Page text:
- Continuity Snarl: It's not particularly clear how the Dr Fate of Blue Beetle Rebirth (who is Nabu in his Kingdom Come floating-helmet-and-cloak form, but is somehow powered by a very reluctant Kent Nelson) fits in with the near-concurrent Dr Fate series (where Kent can manifest his own duplicate of the Helm of Fate, and therefore doesn't have to listen to Nabu at all, while his nephew Khalid has the real deal). Justice League Dark tries to square this by portraying Khalid as Kent's apprentice, before he learned that Nabu was running the show, suggesting Dr Fate comes before Blue Beetle and the helmet was transferred back at that point.
- Cool Helmet/Mask of Power: It got its own mini-series!
- Cosmic Entity: What Dr. Fate is during the times when it's directly channeling Nabu's power and personality. Nabu is a Lord of Order and before New 52's retcon, the Lords of Order and Chaos are Moorcock-style gods that are primordial beings of the universe and were one of the major sources of magic in the universe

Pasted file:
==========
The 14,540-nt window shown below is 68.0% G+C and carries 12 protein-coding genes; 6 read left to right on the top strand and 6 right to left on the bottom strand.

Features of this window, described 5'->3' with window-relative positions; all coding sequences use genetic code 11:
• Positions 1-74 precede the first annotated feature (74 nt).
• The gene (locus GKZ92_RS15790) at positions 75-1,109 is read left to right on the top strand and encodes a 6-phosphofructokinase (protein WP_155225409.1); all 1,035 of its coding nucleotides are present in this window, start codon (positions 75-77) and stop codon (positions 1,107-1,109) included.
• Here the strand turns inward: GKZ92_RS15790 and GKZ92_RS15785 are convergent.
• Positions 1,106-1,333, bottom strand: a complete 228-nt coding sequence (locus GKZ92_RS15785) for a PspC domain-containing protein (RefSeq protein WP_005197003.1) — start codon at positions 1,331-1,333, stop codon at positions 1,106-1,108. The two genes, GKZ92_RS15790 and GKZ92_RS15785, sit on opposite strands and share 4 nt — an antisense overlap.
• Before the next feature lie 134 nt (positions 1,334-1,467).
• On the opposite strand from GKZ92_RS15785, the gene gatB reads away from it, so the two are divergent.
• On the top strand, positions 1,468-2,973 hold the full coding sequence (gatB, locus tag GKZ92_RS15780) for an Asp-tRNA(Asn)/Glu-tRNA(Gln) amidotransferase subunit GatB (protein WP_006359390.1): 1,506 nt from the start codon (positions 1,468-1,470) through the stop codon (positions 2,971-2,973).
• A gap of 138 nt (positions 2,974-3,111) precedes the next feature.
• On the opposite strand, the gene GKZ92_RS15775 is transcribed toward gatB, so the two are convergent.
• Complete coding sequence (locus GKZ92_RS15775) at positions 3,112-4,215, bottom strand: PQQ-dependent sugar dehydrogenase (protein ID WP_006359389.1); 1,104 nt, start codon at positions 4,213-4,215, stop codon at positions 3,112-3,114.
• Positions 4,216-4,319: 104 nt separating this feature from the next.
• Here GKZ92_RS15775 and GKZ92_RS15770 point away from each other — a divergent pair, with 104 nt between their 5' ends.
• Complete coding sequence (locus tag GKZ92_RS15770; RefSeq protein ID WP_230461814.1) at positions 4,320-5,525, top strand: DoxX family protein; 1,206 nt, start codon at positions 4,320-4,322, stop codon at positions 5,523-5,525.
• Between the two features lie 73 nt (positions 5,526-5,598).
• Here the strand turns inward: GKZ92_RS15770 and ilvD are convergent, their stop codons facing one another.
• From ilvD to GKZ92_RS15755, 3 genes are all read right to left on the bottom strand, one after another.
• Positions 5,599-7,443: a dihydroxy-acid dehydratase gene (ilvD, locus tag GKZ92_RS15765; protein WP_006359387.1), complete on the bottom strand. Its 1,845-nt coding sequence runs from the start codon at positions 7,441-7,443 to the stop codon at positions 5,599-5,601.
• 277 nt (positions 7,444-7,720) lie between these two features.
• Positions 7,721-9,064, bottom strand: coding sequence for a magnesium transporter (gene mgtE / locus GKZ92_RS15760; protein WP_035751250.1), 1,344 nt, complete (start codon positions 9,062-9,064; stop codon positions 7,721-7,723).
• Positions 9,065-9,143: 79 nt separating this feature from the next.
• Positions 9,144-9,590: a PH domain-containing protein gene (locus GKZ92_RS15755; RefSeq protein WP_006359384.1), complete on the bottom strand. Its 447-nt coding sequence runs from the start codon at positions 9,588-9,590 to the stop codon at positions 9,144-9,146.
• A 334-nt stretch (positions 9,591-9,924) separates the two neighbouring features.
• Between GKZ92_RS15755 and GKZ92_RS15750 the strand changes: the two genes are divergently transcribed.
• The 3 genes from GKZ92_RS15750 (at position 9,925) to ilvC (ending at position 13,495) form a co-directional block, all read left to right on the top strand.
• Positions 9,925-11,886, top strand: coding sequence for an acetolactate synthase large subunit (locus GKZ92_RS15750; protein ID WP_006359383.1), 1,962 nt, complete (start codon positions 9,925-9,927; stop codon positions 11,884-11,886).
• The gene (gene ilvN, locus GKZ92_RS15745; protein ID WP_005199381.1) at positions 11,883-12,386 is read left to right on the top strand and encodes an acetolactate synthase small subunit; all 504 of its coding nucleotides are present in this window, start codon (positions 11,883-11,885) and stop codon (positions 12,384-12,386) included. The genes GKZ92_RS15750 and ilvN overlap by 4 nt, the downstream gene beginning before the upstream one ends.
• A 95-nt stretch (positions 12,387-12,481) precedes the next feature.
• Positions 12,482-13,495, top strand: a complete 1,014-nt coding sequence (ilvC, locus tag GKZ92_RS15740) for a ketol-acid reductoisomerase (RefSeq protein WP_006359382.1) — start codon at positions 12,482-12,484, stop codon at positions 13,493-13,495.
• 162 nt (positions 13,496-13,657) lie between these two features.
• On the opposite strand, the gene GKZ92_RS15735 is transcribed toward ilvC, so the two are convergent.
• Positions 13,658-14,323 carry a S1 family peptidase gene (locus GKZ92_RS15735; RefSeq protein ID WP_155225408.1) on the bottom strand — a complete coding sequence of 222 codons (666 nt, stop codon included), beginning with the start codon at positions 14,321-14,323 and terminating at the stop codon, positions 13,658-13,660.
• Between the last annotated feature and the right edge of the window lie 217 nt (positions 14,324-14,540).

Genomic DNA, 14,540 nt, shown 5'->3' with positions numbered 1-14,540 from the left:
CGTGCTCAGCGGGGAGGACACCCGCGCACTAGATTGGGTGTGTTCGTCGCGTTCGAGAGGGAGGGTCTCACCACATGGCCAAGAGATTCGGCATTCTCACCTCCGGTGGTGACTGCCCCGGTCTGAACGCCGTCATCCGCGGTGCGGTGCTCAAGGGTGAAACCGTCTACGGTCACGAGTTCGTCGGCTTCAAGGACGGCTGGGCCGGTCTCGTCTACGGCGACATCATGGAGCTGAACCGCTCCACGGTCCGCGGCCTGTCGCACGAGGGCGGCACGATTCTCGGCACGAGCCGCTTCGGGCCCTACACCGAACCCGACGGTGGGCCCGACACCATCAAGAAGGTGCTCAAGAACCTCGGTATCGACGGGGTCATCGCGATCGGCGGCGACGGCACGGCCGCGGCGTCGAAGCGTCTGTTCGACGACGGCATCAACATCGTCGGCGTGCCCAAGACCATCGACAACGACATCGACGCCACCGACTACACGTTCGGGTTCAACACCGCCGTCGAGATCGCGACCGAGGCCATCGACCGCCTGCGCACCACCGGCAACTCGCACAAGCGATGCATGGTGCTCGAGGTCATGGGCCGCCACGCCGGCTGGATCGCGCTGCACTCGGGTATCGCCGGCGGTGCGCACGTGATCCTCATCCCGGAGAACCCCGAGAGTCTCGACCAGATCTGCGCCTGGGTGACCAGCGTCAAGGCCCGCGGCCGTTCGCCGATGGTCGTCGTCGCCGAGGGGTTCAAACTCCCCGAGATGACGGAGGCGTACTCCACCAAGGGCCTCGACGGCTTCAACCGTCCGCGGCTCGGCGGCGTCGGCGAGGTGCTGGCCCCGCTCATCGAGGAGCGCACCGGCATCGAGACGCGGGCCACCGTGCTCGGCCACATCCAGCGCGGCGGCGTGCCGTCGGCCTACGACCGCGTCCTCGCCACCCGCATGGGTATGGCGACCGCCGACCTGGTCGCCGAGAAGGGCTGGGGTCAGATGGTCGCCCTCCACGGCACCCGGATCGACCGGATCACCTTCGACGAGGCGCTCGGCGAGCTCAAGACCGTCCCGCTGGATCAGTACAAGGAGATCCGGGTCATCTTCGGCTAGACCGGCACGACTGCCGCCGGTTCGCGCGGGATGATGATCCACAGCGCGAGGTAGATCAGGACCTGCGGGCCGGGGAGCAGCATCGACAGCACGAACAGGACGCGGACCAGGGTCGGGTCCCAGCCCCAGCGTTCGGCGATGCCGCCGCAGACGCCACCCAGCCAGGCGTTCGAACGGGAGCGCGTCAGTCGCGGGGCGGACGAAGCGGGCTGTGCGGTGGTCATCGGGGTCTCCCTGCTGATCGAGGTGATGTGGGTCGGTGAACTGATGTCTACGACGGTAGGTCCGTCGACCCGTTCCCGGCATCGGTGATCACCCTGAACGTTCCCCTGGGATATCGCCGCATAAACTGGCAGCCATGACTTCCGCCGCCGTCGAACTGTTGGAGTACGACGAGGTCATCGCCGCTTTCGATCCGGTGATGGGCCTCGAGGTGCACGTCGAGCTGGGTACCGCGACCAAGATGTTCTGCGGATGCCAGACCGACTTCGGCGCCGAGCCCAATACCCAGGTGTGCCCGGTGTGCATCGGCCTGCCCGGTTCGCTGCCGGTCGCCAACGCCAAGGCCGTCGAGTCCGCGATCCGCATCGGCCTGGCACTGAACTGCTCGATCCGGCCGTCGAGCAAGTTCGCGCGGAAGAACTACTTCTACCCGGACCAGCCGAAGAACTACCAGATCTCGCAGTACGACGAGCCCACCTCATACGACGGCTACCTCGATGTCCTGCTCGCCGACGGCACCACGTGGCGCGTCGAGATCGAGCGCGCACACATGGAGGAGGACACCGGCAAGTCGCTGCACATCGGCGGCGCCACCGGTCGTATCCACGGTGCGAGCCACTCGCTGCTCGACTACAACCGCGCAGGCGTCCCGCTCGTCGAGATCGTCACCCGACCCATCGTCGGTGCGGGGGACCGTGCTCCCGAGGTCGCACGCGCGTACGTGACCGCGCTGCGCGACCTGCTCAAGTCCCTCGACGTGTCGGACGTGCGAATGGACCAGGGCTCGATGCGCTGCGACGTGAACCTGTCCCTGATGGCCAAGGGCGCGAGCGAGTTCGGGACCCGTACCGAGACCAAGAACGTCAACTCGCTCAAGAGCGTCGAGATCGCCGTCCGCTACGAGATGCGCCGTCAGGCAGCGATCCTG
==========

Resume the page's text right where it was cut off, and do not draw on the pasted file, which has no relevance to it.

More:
- Despair Event Horizon: The original The Books of Magic miniseries featured a brief glimpse of Nabu/the mask centuries in the future, corroded with cynicism about humanity and believing that utilizing magic and attempting to fight evil were useless wastes of time.
- Eldritch Abomination: Quite often what he's contacted about handling, a specific example being his Justice League appearance.
- Empathic Weapon: Originally, Nabu would take full possession of Kent Nelson whenever he wore the helm. Later, after losing all of his agents, Nabu himself enchanted the artifacts to act against chaos as a disembodied Helmet and Cape.
- Esoteric Motifs: Fate's power symbol is the Ankh.
- Everybody Hates Hades: New 52 does a number on Anubis. Full on destroy the world goals, with the supposed aim of "restoring Maat."
- Evil Sorcerer: Fate's most common foes are Evil Sorcerers, especially his archenemy Wotan.